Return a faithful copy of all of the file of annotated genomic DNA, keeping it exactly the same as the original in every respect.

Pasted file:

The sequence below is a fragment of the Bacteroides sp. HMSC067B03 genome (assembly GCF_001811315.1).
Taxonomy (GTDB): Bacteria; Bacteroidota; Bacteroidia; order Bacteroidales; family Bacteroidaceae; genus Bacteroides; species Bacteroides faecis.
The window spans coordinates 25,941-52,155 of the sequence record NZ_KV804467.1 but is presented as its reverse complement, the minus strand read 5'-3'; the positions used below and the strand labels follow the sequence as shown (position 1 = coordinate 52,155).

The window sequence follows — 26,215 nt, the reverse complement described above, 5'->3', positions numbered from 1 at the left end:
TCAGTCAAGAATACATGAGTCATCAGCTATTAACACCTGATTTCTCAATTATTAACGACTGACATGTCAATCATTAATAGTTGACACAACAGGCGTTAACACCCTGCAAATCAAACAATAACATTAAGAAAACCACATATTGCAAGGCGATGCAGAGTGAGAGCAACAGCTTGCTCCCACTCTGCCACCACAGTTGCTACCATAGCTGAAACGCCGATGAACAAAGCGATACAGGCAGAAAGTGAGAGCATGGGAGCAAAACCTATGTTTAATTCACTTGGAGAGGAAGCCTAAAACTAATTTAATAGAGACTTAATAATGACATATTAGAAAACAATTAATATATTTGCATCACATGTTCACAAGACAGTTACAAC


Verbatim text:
The sequence below is a fragment of the Bacteroides sp. HMSC067B03 genome (assembly GCF_001811315.1).
Taxonomy (GTDB): Bacteria; Bacteroidota; Bacteroidia; order Bacteroidales; family Bacteroidaceae; genus Bacteroides; species Bacteroides faecis.
The window spans coordinates 25,941-52,155 of the sequence record NZ_KV804467.1 but is presented as its reverse complement, the minus strand read 5'-3'; the positions used below and the strand labels follow the sequence as shown (position 1 = coordinate 52,155).

The window sequence follows — 26,215 nt, the reverse complement described above, 5'->3', positions numbered from 1 at the left end:
TCAGTCAAGAATACATGAGTCATCAGCTATTAACACCTGATTTCTCAATTATTAACGACTGACATGTCAATCATTAATAGTTGACACAACAGGCGTTAACACCCTGCAAATCAAACAATAACATTAAGAAAACCACATATTGCAAGGCGATGCAGAGTGAGAGCAACAGCTTGCTCCCACTCTGCCACCACAGTTGCTACCATAGCTGAAACGCCGATGAACAAAGCGATACAGGCAGAAAGTGAGAGCATGGGAGCAAAACCTATGTTTAATTCACTTGGAGAGGAAGCCTAAAACTAATTTAATAGAGACTTAATAATGACATATTAGAAAACAATTAATATATTTGCATCACATGTTCACAAGACAGTTACAAC